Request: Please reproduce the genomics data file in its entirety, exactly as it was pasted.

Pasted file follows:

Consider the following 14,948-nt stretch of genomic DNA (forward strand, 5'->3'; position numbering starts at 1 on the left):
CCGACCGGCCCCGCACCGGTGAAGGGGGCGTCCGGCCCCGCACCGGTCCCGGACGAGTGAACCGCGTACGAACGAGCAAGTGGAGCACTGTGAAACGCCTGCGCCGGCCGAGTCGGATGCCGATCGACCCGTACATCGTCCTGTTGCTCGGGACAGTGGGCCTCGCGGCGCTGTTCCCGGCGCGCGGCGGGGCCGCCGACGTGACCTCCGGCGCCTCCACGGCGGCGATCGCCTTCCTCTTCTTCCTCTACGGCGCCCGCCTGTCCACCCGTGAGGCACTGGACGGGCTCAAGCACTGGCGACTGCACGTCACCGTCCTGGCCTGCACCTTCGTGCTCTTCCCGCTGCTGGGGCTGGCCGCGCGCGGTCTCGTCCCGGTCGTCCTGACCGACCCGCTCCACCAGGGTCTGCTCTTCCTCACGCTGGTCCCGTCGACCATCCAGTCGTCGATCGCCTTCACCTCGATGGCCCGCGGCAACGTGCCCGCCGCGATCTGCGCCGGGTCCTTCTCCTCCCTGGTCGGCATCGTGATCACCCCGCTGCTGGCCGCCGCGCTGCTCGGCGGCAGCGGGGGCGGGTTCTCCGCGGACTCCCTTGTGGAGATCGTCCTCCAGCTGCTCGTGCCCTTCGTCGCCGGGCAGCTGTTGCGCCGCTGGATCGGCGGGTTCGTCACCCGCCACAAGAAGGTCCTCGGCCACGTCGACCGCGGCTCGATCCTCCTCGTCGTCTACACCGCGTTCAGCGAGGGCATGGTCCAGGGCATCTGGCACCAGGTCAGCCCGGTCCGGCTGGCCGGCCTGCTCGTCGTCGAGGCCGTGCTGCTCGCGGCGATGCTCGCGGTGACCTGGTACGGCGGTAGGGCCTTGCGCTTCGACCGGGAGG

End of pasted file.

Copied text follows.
Consider the following 14,948-nt stretch of genomic DNA (forward strand, 5'->3'; position numbering starts at 1 on the left):
CCGACCGGCCCCGCACCGGTGAAGGGGGCGTCCGGCCCCGCACCGGTCCCGGACGAGTGAACCGCGTACGAACGAGCAAGTGGAGCACTGTGAAACGCCTGCGCCGGCCGAGTCGGATGCCGATCGACCCGTACATCGTCCTGTTGCTCGGGACAGTGGGCCTCGCGGCGCTGTTCCCGGCGCGCGGCGGGGCCGCCGACGTGACCTCCGGCGCCTCCACGGCGGCGATCGCCTTCCTCTTCTTCCTCTACGGCGCCCGCCTGTCCACCCGTGAGGCACTGGACGGGCTCAAGCACTGGCGACTGCACGTCACCGTCCTGGCCTGCACCTTCGTGCTCTTCCCGCTGCTGGGGCTGGCCGCGCGCGGTCTCGTCCCGGTCGTCCTGACCGACCCGCTCCACCAGGGTCTGCTCTTCCTCACGCTGGTCCCGTCGACCATCCAGTCGTCGATCGCCTTCACCTCGATGGCCCGCGGCAACGTGCCCGCCGCGATCTGCGCCGGGTCCTTCTCCTCCCTGGTCGGCATCGTGATCACCCCGCTGCTGGCCGCCGCGCTGCTCGGCGGCAGCGGGGGCGGGTTCTCCGCGGACTCCCTTGTGGAGATCGTCCTCCAGCTGCTCGTGCCCTTCGTCGCCGGGCAGCTGTTGCGCCGCTGGATCGGCGGGTTCGTCACCCGCCACAAGAAGGTCCTCGGCCACGTCGACCGCGGCTCGATCCTCCTCGTCGTCTACACCGCGTTCAGCGAGGGCATGGTCCAGGGCATCTGGCACCAGGTCAGCCCGGTCCGGCTGGCCGGCCTGCTCGTCGTCGAGGCCGTGCTGCTCGCGGCGATGCTCGCGGTGACCTGGTACGGCGGTAGGGCCTTGCGCTTCGACCGGGAGG